President Obama signed a proclamation Thursday more than quintupling the size of the Pacific Remote Islands National Marine Monument, vastly expanding the amount of ocean area currently under federal protection. Commercial fishing will now be forbidden in the protected area, which will cover about 490,000 square miles.
The Obama administration first announced its intention to expand the boundaries of federally protected ocean area during the State Department's Our Ocean conference in mid-June. Secretary of State John Kerry announced the official signing of the proclamation on Wednesday, the day before the president put pen to paper and created what Kerry described as "one of the largest maritime protected areas in the world."
"The fact is that the connection between a healthy ocean and life itself for every single person on earth simply cannot be overstated. It’s – there is nothing that we share so completely, all of us, as the ocean that covers this planet," Kerry said during a press event Wednesday in New York.
In between the June announcement and Thursday's official proclamation the administration received more 170,000 public comments on the proposal, according to a White House fact sheet.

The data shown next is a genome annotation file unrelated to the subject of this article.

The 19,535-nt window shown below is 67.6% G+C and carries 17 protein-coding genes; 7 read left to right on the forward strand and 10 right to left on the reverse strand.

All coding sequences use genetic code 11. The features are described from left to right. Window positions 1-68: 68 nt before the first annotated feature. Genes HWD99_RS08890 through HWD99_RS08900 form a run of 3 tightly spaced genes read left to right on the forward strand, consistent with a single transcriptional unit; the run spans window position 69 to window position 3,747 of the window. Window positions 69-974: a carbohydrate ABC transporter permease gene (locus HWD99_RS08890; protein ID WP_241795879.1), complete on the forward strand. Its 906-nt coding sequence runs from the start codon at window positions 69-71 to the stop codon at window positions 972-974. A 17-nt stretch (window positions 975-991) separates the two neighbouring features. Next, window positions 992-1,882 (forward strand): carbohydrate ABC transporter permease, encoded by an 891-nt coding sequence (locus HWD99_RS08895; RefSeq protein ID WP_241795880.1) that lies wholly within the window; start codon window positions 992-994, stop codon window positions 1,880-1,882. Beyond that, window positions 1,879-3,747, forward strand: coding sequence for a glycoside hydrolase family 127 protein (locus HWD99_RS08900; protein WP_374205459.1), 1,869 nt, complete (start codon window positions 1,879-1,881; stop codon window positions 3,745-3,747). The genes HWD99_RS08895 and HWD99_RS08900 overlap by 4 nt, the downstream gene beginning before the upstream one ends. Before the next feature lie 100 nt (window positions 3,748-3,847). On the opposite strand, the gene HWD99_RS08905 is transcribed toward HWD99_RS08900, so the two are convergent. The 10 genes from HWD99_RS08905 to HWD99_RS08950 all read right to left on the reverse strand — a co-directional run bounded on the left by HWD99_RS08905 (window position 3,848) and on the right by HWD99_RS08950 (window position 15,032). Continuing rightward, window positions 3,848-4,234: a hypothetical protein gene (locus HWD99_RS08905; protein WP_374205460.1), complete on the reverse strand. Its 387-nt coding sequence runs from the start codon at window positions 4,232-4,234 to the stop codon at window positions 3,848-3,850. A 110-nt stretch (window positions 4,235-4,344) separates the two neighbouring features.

Kerry's announcement came the day after the United Nation's 2014 Climate Summit, also held in New York. At the summit, Obama announced a few other actions his administration would take to combat pollution and climate change, the most significant of which is a new executive order requiring that federal agencies factor in environmental sustainability when they design international development programs. Both that executive order and the president's move to expand protection of maritime area are part of the White House's "Year of Action" -- a concerted attempt to wield more power through unilateral executive authority, particularly when it comes to environmental protection.